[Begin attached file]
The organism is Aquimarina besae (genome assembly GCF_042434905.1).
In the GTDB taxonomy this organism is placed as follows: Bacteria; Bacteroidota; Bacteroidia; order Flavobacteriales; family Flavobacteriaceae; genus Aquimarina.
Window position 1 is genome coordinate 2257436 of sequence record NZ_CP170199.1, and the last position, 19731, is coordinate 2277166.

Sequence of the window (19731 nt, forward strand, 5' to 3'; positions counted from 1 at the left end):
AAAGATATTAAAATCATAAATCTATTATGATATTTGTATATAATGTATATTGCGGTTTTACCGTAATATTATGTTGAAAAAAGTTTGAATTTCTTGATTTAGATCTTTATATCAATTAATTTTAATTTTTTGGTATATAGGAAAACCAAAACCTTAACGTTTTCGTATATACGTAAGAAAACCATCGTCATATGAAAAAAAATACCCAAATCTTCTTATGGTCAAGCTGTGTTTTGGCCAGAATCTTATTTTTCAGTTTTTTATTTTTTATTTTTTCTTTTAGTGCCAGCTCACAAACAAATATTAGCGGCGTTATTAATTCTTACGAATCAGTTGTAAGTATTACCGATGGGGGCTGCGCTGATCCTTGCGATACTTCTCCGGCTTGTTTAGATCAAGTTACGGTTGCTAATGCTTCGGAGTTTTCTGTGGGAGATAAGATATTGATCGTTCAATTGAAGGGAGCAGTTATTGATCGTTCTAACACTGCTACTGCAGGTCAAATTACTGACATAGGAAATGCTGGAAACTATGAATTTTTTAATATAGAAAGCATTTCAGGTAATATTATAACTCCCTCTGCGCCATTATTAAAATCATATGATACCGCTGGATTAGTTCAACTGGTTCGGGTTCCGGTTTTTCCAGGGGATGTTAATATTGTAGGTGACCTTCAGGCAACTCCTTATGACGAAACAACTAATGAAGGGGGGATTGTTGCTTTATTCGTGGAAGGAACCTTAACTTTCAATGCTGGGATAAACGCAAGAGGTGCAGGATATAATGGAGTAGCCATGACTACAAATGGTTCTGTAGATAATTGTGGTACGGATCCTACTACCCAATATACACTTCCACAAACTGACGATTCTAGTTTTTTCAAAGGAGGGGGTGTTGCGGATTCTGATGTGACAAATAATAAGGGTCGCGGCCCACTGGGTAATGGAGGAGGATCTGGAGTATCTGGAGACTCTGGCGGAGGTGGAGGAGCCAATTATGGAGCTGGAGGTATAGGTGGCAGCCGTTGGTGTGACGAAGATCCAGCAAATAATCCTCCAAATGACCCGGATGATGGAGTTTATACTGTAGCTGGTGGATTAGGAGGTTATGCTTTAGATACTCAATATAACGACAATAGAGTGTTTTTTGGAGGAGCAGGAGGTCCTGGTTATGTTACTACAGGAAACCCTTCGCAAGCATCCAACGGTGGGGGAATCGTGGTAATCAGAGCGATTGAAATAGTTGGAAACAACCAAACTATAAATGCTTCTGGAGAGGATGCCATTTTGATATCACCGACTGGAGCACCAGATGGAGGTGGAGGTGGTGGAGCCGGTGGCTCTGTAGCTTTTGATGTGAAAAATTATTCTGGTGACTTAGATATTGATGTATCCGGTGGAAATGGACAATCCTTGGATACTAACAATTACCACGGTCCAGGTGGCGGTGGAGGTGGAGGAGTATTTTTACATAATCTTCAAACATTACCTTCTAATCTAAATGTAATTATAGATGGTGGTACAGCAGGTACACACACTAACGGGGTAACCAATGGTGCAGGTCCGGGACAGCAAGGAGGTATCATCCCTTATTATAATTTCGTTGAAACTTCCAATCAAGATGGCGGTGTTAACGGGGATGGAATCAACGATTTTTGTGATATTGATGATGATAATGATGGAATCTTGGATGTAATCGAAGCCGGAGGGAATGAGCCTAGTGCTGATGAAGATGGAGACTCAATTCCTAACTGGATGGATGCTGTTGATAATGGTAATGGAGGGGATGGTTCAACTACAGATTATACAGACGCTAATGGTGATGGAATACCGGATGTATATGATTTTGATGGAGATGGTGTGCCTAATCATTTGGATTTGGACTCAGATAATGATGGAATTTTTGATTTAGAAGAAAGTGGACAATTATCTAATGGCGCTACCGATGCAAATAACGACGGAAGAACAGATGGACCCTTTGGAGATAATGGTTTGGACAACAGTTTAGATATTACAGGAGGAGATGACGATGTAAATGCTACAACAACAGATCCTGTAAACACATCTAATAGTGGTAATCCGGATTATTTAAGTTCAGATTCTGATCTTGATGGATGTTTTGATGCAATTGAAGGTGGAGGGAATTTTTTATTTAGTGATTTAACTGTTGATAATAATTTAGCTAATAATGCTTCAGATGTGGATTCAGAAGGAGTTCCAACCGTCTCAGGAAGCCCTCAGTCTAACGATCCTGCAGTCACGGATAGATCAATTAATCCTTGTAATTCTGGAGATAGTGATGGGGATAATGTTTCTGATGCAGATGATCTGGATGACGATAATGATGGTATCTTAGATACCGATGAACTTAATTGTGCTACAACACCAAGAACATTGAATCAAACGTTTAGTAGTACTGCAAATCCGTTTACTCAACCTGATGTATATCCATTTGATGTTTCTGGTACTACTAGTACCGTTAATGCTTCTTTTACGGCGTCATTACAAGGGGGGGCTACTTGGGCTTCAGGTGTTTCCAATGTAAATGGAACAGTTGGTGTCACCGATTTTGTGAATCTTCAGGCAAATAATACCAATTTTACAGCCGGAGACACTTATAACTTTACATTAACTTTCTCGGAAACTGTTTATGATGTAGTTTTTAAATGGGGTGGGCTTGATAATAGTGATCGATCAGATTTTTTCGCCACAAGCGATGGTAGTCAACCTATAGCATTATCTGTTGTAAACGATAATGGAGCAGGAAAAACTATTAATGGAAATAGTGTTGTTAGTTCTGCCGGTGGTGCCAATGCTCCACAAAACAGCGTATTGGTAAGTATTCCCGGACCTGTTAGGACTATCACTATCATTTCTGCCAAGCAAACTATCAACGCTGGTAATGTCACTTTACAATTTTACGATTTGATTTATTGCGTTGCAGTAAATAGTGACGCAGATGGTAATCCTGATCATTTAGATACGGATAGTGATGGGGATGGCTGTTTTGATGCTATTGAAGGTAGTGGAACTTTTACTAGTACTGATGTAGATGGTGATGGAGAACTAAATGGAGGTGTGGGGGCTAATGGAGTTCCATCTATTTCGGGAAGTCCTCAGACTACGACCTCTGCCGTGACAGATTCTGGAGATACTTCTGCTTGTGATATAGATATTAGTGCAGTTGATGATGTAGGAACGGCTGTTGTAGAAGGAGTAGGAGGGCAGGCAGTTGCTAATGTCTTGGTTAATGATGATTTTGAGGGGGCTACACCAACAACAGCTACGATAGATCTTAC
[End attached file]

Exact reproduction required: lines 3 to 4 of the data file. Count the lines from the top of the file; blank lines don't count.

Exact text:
Window position 1 is genome coordinate 2257436 of sequence record NZ_CP170199.1, and the last position, 19731, is coordinate 2277166.

Sequence of the window (19731 nt, forward strand, 5' to 3'; positions counted from 1 at the left end):